Mental and emotional ups and downs can vary from person to person and even from one day to the next. That’s why it can be challenging to tell if you’re going through a temporary rough patch or something more significant that could indicate a need for professional help.
Whatever is troubling you, know that you don’t have to wait for your issues to worsen before reaching out for support. You can always benefit from talking to an experienced doctor or therapist about your mood, behavior, and feelings, especially when they are starting to affect your overall quality of life.
Mild vs. Severe Mental Health Symptoms
Mental health providers generally evaluate the severity of issues like anxiety and depression by asking questions about how long the symptoms have been happening, what triggers make them worse, and whether they impair your daily ability to function. For example, if you have an upcoming presentation at work, it makes sense that you’ll feel some stress and pressure to do well. But if you worry about it so excessively that you panic and call in sick to avoid attending the meeting, that could affect your career and livelihood.
It’s also crucial to factor in the context surrounding a mental health challenge. For instance, people who are sensitive to the Pacific Northwest’s fall and winter weather conditions may feel listless and unmotivated when it’s overcast and cold for several days in a row. In each case, it can be helpful to talk to a therapist and determine whether you are dealing with a temporary low mood or something more severe, like seasonal affective disorder.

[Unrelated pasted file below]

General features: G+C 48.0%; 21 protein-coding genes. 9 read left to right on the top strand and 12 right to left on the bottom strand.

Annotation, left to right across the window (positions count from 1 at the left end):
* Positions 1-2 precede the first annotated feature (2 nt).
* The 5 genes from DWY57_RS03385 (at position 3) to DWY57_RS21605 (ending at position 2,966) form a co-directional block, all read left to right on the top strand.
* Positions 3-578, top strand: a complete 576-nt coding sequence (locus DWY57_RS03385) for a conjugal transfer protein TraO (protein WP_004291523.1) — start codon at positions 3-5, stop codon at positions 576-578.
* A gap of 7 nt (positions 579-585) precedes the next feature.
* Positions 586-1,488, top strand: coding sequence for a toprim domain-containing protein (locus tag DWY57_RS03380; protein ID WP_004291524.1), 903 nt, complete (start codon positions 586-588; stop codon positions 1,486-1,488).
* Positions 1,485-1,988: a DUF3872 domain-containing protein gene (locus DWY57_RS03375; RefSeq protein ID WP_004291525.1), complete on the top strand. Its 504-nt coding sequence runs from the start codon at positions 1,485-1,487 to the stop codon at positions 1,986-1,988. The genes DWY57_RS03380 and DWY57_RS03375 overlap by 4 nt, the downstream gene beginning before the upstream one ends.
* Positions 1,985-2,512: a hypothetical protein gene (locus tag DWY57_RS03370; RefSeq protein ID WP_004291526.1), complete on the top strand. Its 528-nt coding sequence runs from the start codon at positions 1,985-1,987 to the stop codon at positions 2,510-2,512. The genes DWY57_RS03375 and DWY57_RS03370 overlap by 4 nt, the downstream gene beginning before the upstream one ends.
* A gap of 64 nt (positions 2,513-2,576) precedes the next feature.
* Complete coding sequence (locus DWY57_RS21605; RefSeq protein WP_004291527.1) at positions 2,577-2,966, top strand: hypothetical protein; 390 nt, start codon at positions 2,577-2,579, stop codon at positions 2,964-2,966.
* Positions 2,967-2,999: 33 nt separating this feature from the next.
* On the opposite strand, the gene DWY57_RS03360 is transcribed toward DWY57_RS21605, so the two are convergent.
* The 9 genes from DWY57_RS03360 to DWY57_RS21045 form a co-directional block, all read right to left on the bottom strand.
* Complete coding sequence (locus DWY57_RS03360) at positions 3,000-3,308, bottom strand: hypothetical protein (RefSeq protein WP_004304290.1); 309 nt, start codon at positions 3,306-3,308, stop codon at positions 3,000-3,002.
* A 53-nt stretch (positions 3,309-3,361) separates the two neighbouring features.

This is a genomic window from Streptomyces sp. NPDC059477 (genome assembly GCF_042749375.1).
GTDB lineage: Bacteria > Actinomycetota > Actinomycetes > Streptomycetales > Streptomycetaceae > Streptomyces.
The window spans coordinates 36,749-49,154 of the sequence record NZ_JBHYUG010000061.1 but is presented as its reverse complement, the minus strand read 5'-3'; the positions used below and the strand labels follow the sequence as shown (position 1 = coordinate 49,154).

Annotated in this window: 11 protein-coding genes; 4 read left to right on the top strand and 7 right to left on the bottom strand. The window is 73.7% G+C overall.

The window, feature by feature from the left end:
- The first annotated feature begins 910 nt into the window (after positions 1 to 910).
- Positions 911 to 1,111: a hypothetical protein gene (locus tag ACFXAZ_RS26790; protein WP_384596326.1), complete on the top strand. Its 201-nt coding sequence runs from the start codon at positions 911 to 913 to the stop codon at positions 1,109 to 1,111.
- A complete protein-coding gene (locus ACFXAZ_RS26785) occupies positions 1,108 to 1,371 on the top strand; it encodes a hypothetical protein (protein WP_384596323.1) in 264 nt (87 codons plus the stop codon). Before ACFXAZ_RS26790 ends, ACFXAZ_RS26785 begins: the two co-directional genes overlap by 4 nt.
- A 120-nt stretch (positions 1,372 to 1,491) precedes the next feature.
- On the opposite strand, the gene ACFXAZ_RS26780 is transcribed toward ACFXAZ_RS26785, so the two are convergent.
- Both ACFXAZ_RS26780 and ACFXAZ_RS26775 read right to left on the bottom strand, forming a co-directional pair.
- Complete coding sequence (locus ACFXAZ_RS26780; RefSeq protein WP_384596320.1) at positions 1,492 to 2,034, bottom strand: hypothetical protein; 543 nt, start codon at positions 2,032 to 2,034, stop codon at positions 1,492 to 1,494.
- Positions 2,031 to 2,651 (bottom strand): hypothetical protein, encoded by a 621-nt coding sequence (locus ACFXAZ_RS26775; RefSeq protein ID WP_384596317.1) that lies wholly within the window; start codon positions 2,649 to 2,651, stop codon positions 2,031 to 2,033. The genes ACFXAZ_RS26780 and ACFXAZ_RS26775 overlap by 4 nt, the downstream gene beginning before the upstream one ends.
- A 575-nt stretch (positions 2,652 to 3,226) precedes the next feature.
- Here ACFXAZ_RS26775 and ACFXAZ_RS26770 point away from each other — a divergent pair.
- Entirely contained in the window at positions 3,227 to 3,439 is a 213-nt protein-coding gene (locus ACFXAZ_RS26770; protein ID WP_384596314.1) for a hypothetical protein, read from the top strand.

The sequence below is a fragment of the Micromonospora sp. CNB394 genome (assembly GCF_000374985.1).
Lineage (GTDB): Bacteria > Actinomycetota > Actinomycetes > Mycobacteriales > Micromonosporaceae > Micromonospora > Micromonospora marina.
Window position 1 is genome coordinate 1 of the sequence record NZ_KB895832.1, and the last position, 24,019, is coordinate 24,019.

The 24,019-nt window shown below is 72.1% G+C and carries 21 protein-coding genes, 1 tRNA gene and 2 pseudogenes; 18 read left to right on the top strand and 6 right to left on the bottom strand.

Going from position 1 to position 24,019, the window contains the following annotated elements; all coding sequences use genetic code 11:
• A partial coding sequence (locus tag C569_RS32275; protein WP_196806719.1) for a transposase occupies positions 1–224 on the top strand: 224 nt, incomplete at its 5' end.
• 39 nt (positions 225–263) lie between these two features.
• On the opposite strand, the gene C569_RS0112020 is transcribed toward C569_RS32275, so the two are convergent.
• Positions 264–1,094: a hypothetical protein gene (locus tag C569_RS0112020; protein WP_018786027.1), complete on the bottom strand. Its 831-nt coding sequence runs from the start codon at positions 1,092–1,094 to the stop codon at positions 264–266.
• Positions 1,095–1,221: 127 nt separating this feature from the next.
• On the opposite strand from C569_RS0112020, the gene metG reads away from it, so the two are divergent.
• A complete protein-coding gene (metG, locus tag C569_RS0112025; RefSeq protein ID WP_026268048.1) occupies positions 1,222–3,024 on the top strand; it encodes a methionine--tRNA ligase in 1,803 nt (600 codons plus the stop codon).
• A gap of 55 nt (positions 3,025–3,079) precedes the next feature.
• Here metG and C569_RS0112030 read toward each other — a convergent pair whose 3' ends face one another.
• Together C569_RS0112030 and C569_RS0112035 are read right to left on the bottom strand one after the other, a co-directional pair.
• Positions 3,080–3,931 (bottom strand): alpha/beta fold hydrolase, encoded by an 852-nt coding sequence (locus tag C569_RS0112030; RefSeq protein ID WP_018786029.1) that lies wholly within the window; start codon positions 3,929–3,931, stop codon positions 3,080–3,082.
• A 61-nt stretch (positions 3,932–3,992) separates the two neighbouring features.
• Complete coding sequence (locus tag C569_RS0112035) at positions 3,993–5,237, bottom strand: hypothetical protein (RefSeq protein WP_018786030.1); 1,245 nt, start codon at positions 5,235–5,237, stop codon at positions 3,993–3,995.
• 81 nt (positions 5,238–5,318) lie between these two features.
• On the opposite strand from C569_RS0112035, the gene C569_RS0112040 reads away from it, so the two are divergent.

Warning Signs of Mental Illness
The warning signs of mental illness can manifest in emotional, behavioral, and even physical symptoms like these:
- Erratic mood swings, including sadness, irritability, impulsiveness, and apathy
- Thoughts of self-harm or suicide
- Withdrawing from friends, family, and activities
- Feeling fatigued no matter how much sleep you get
- Eating too much or too little
- Frequent headaches, stomachaches, or body aches
- Vertigo, lightheadedness, or dizziness
- Unpredictable panic attacks that include sweating, nausea, chest pains, crying, and trouble breathing
- Dissociation, or feelings of being disconnected from reality
When in Doubt, Seek Help
Sadly, many people who have lived with untreated mental health disorders for a long time begin to accept their symptoms as a normal part of life. Due to years of stigma and misunderstandings, others believe conditions like depression and PTSD are things they can push past by “toughing it out.” However, if you ignore these problems, they’ll only get worse in the long run, and can adversely affect your relationships, responsibilities, and overall health.
If you have any reason to worry that your mental health is suffering, don’t wait to ask for help. You can start the process by making a depression screening appointment with your primary care doctor or a psychiatrist. Be sure to choose a professional who is familiar with the cultural and social context that’s relevant to your experiences.
Everyone’s journey is different, but with someone to help you understand and validate your feelings, you can find an appropriate treatment plan that includes counseling and lifestyle changes. At Lakeside-Milam Recovery Centers, we offer outpatient mental health services at all our locations that allow you to receive discreet, expert care tailored to your specific needs. Contact us today to learn more.